Although it took nine months from announcement to shipment, the Kodak EasyShare One has arrived with its promised 76mm (3-inch) touch-screen LCD and Wi-Fi transfer capabilities. With them, the camera opens up genuinely original possibilities for travellers, business people and government agencies that need instant photo sharing. But all is not perfect in Kodak's wireless utopia. While the EasyShare One is great for sharing photos, it's not so brilliant at shooting them. The user interface, optimised for maximum simplicity, can be slow and annoying for anyone unwilling to settle for complete automation. The poor image quality further compounds our disappointment.
The Kodak EasyShare One is an attractive, well-built, compact camera made from high-quality brushed metal accented in white. The camera's control layout and menu interface, however, could use some improvement. Designed for casual photographers, the interface favours automation and doesn't allow you to change many settings. While this might work for an insurance agent at an accident scene or a foreman documenting a building site, it's not as suitable for someone who may need to change a few settings to get a better shot.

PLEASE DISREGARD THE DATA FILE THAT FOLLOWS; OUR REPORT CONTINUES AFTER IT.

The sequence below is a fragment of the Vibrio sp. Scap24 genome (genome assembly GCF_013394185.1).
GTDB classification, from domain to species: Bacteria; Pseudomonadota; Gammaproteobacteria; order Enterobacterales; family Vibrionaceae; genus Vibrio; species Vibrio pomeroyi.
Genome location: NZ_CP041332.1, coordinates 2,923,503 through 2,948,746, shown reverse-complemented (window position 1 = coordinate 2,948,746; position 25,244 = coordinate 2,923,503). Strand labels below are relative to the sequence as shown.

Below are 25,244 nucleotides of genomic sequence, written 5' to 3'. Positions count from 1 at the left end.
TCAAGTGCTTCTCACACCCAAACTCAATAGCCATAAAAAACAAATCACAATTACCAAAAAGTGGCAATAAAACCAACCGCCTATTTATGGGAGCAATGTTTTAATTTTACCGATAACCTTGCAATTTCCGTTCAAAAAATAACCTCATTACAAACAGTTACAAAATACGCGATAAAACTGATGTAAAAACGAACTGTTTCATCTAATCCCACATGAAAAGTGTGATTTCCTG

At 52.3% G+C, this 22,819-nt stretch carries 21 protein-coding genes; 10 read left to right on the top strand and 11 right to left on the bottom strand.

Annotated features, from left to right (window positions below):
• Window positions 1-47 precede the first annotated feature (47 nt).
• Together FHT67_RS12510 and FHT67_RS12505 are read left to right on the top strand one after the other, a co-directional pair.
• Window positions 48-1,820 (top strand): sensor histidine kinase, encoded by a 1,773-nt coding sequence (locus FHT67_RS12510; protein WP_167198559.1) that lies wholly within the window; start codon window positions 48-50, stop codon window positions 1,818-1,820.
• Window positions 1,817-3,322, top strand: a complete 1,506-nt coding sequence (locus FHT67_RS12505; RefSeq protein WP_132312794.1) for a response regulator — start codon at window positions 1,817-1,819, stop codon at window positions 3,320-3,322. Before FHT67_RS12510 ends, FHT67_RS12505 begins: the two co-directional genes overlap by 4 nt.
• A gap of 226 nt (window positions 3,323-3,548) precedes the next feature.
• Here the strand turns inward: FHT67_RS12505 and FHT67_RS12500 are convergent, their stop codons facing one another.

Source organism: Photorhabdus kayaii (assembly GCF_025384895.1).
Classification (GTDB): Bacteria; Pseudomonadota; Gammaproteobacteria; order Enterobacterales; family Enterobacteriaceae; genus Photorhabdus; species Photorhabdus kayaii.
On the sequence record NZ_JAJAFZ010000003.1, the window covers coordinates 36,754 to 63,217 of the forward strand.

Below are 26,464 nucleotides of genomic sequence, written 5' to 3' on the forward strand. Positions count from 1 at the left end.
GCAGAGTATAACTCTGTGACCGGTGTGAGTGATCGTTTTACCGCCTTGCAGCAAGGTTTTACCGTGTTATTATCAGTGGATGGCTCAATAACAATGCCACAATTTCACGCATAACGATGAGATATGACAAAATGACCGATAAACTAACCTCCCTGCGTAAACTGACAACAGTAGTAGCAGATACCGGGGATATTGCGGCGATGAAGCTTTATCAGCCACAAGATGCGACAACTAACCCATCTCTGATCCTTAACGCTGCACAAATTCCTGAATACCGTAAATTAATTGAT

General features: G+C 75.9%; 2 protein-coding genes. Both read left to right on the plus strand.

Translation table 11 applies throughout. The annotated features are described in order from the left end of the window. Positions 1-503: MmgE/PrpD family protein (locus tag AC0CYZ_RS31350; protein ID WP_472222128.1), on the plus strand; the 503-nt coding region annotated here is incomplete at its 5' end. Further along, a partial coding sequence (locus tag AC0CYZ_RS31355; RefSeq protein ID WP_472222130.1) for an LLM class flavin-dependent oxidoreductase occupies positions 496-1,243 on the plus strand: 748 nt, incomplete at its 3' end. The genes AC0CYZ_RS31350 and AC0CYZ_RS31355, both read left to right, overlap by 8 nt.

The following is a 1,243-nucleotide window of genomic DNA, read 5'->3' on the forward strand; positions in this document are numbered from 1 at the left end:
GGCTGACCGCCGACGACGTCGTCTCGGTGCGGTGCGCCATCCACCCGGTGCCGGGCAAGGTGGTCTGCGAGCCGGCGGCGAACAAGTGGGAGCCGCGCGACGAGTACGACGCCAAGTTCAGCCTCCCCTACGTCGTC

Changing settings can be slow and annoying. You access them mostly through the 76mm LCD using either the touch screen or a four-way directional pad. Adjusting common parameters such as ISO sensitivity and white balance requires digging into the setup menu -- changing from Auto ISO to ISO 400 requires a whopping 13 button presses!
The only time-saving controls on the Kodak EasyShare One are Flash and Share buttons. All of the buttons are small and fairly recessed -- they're difficult to trip accidentally but equally difficult to activate without some nimble fingerwork.
Many of the icons are too small and too close to the edge of the screen to use your fingers, forcing you to use the small stylus nestled in the side of the camera -- at least until you lose it. Most of the icons make immediate sense and don't require a trip to the manual, but some are more opaque. A stack of two offset rectangles, which usually indicates a continuous-drive mode, instead controls stored album names. To change the drive mode, you press the shots-remaining icon. Furthermore, adjusting exposure is a tedious process. Rather than a Windows-style slider control, you must cycle through 13 one-third-stop increments. If you miss your setting, you must cycle through them again.
The Kodak EasyShare One's big LCD flips and twists on a hinge on the side of the camera. You can flip it forward for self-portraits and timer shots, down to hold the camera above your head, or against the camera body to protect it. However, you can't flip it up to shoot with the camera at or below your waist.
There is one potential silver lining to the EasyShare One's interface woes: because it's entirely menu driven, in theory Kodak should be able to update it with a software download. While Kodak plans no such update at the moment, it remains an option.